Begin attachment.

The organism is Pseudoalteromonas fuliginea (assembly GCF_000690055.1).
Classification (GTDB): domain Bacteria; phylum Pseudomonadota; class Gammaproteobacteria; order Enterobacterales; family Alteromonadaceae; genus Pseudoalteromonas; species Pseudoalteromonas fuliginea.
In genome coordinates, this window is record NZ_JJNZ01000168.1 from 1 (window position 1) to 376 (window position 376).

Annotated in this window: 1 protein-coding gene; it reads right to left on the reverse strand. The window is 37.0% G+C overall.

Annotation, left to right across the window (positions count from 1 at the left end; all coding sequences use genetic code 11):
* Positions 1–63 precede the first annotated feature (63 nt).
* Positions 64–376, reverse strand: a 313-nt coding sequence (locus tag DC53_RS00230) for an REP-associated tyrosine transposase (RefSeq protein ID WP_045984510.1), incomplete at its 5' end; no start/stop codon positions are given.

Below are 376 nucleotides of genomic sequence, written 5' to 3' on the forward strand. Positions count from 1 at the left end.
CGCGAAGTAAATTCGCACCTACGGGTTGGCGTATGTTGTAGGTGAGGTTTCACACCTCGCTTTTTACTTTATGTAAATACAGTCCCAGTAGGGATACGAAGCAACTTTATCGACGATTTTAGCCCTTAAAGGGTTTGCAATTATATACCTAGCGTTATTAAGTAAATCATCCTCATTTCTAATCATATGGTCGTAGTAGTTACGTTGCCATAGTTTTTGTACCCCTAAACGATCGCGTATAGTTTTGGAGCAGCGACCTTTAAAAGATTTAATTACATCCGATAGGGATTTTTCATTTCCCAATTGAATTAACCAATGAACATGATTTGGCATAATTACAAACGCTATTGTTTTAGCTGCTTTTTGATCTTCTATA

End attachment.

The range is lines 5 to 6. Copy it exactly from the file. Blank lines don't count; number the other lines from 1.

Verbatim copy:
Annotation, left to right across the window (positions count from 1 at the left end; all coding sequences use genetic code 11):
* Positions 1–63 precede the first annotated feature (63 nt).